Times Staff Writer
and Hannah Pollock
Within the last two months, 15 correctional staff members left their employment at the Adams County Prison.
The Adams County Prison Board approved the separations of employment Tuesday for 13 corrections officers and two lieutenants.
Of the six newly-hired corrections staff, one started his employment June 10 while others will start later this month.
“Some of them decided soon after hired, it was not the right fit for them,” Adams County Prison Warden Katy Hileman said Tuesday at the meeting.
After the meeting, Hileman declined to disclose the current number of staff vacancies at the prison citing “security” concerns.
Hileman did say there was a “high percentage” of those hired who “didn’t make it to the floor.”
Some of the vacancies impacted the cost of overtime for June, according to Alyssa Harris, Adams County Prison business manager. Harris also attributed the increase to firearms training and Department of Corrections training.
For June, prison officials budgeted $75,892 for overtime, but exceeded that amount by $26,903, with expenditures reaching $102,795, according to budget documents.
A total of 642.5 shifts needed to be filled, which included 423 shifts stemming from vacancies and 57 from block and firearms training, officials said. Other shifts were described as military leave, bereavement, call-offs, hospital duty and the like.
While staff overtime saw an increase in June, there was a decrease in May despite having 530 shifts to fill, documents showed. In those documents, there were 399 shifts stemming from vacancies and 34.5 shifts from block and firearms training.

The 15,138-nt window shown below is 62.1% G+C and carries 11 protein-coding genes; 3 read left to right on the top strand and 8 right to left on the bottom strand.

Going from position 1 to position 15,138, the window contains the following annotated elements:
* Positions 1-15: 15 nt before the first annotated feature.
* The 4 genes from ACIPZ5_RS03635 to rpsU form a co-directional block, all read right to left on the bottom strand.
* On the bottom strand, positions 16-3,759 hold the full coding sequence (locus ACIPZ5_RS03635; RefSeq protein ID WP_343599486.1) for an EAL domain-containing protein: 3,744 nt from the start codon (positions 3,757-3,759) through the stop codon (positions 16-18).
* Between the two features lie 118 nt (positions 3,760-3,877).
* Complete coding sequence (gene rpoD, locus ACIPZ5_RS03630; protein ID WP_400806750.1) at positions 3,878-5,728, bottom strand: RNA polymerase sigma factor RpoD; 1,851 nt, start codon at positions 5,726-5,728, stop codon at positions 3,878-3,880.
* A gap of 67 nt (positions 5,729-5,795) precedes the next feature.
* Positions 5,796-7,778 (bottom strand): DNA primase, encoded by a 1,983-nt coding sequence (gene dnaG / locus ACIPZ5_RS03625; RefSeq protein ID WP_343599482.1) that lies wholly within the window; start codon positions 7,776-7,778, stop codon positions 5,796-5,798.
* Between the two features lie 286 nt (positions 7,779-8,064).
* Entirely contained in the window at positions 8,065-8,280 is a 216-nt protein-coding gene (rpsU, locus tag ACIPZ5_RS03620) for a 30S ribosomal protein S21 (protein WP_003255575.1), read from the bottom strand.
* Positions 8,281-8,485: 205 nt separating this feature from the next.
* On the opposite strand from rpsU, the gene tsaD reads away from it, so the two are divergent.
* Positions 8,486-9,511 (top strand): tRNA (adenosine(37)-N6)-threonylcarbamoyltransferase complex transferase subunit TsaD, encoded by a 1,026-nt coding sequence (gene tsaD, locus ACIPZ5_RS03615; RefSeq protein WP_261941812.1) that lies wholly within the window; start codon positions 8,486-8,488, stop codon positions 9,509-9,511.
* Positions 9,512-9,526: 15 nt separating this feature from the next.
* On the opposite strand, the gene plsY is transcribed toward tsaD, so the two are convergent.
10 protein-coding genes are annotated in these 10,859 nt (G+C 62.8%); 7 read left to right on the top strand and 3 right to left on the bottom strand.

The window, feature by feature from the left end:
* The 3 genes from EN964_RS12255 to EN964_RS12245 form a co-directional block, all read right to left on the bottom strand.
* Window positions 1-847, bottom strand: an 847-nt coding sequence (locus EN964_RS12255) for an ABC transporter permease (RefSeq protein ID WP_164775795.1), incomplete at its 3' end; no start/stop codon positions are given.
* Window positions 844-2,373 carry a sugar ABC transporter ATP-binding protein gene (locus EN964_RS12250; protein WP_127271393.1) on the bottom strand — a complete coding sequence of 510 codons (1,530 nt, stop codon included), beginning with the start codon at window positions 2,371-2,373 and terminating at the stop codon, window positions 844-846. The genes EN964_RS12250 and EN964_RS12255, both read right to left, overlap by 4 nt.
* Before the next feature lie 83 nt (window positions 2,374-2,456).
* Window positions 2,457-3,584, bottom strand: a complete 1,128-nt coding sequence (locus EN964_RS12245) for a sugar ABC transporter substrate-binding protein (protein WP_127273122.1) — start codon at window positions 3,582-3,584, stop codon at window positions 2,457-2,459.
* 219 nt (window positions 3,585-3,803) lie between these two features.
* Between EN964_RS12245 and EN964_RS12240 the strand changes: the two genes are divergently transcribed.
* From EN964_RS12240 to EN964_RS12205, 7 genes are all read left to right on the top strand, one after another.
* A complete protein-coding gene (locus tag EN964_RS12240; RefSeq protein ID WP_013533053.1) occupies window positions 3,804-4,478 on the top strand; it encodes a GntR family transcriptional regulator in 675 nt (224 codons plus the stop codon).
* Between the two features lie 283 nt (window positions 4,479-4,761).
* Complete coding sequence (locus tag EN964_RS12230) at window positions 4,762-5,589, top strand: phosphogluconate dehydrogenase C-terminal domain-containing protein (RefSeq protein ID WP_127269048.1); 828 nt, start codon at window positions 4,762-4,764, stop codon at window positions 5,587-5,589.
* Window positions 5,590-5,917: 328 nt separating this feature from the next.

The prison budgeted $75,892 for overtime for May and saved $21,136 in costs, when the expenditure came in at $54,756, according to officials.
As of June, the total overtime cost has reached $367,229; $910,706 was budgeted for the year, officials said.
Even though officials won’t disclose the extent of the staff shortage for June, the Adams County Prison was fully staffed just seven months ago.
It had been years since the 45 Major Bell Lane facility had a full complement of 113 correctional officers and sergeants, according to officials.
“It was maybe three years ago,” Lt. Larry Snyder said in December. Snyder is now deputy warden of security and operations.
Following an executive session Tuesday, the prison board approved altering the employee pre-screening process.
Hileman said the hope is to remove “some barriers” of getting applicants into the prison.
Currently, she said it takes about two months from the application process to getting staff in the prison. After an application goes in, Hileman said the process calls for closed testing and background checks, interviews, and then two weeks’ notice to be provided to an employer.
With the new process, Hileman hopes it will take about a month to put people to work in their positions at the prison.
Adams County Solicitor Molly Mudd said applicants can go through a new portal from the Adams County Human Resources Department, which involves fewer steps.
Adams County Commissioner Vice Chairman Jim Martin called the new process “more streamlined.” Martin is the chair of the prison board.